A cultural biography of Dr. Alexander Hamilton (26 September 1712 - 11 May 1756), a highly educated Scottish physician who immigrated from Edinburgh to Annapolis, Maryland in 1738 (not to be confused with the famous Founding Father)
Hamilton is primarily known for his 1744 lively and opinionated travel diary (itinerarium
and a text on his quest
which is reminiscent of, but perhaps far less dramatic than, Don Quixote's), which provides a wealth of information about mid-18th-century American society.
Hamilton's massive satirical account of Maryland politics and society titled The History of the Ancient and Honorable Tuesday Club
is considered by academia to be a canonical work of early American literature.
This book makes a new argument for Hamilton's historical importance. It describes him as the foremost of several highly-educated Scottish emigrants who modeled and promoted an enlightened urbanity within the British colonies. Hamilton's "legacy to America" was that he transmitted a cultural self-confidence across the Atlantic by transplanting a Scottish belief "that it was possible to create proud traditions out of local experiences."
The book explores Enlightenment-era Scotland in a broad context as a climate of improvement, sociability, and refinement and points out the connections between Hamilton's work and the ideas of other Scottish thinkers (e.g., David Hume and Charles Mackie). The author contends that Scottish intellectual culture first reached America through the efforts of relatively obscure persons in removed places.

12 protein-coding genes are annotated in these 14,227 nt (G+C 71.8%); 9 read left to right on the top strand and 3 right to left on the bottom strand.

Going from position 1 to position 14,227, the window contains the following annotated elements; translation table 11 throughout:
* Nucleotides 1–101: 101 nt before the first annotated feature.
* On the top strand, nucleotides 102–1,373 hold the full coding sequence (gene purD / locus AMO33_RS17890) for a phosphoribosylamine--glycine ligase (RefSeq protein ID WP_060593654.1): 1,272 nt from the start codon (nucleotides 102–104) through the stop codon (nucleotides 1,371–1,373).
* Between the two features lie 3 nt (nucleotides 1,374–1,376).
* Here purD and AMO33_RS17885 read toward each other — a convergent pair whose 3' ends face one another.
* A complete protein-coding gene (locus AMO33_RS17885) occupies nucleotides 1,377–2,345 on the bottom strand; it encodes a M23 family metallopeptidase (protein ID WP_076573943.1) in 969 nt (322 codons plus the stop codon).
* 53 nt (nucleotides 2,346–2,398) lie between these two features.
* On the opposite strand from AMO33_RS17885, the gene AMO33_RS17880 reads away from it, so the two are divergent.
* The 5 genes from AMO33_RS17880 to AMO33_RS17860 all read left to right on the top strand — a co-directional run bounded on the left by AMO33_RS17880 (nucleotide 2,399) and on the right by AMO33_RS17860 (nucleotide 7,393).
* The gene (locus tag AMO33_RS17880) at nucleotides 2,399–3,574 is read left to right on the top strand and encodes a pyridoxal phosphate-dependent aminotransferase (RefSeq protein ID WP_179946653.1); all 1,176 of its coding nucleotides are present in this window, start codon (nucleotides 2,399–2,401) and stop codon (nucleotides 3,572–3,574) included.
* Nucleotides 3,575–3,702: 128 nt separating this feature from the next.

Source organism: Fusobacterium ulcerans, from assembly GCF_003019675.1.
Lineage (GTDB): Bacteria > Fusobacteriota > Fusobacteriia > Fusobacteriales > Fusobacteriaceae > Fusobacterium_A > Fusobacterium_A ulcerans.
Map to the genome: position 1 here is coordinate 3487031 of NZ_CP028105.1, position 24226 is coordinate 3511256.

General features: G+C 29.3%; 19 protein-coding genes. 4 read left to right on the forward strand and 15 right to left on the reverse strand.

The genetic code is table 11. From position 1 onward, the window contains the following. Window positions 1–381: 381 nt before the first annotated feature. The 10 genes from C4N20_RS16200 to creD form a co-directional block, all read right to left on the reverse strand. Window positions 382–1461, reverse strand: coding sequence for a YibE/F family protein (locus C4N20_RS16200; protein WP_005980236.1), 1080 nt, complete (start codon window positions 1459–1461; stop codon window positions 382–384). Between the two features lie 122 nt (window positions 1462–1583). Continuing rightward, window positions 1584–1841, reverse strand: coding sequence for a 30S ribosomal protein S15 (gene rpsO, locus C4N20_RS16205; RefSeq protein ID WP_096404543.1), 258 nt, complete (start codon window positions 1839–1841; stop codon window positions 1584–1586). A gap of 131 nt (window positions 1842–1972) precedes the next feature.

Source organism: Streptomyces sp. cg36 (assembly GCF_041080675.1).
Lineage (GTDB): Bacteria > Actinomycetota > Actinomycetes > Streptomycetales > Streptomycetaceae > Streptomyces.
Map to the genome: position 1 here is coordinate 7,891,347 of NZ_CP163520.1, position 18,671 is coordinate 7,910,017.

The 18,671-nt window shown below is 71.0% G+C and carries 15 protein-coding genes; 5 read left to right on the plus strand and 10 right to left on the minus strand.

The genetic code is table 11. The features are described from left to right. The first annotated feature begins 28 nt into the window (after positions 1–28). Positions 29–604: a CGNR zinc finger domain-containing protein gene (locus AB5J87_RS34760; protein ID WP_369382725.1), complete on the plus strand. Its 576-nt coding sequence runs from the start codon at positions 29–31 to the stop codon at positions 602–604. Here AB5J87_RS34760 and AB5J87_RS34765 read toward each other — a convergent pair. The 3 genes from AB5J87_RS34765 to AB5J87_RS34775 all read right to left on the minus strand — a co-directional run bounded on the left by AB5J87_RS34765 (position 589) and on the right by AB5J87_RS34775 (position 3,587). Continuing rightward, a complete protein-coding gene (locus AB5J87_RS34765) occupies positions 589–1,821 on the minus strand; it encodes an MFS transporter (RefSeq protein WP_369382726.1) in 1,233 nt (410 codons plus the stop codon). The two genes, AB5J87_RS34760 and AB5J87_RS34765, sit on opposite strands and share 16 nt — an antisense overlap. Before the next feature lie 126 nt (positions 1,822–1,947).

Dr. Hamilton’s story illustrates the metamorphosis of an early American immigrant into a citizen sharing a new, but as yet unrecognized, national identity...
This story of Dr. Alexander Hamilton is not just the biography of one man; it is the story of how a piece of Scotland’s intellectual world and its own germinating Enlightenment was transplanted into new soil, took root, and was molded by a new social and economic environment.
This book unlocked a treasure trove for me. Not only did I learn more about the influence of Scottish Enlightenment in colonial America, but also I got to tap into the early roots of American vacations
When Hamilton set out in 1744 on a horseback journey "intended only for health and recreation," he was doing something highly unusual in the America of that day: travelling for pleasure. Most settlers struggled with the notion of taking time off from work -- it generated anxiety because industriousness and discipline were the virtues that supposedly led to success not only for individuals but for the nation. Leisure and idleness led to danger, a distrust that derived from Puritan beliefs. The work ethic, which was also identified with the idea of a republic as opposed to the idleness of monarchy, dominated early America. The tension between work and play persisted in American culture to this day.
In the following two decades, a handful of other colonial gentry were seeking relaxation and fresh air at such seacoast spots as Newport, Rhode Island, and mineral springs at such primitive retreats as Berkeley Springs in Virginia and Bristol near Philadelphia. They were among America's first "vacationers," although few would use that word to describe them until the mid-19th century. Vacationing began as a privilege of the elite in colonial America, a rougher version of British and European visits to spas and grand tours.
From there, American vacations have developed into a mass phenomenon firmly entrenched as part of the American way of life. Economic prosperity and industrialization, the railroad and then the automobile, helped spread the idea of the "leisure trip" rapidly among the burgeoning white middle class in the 19th century and among factory- and office-workers in the 20th, eventually drawing in all Americans across class, racial, and ethnic lines.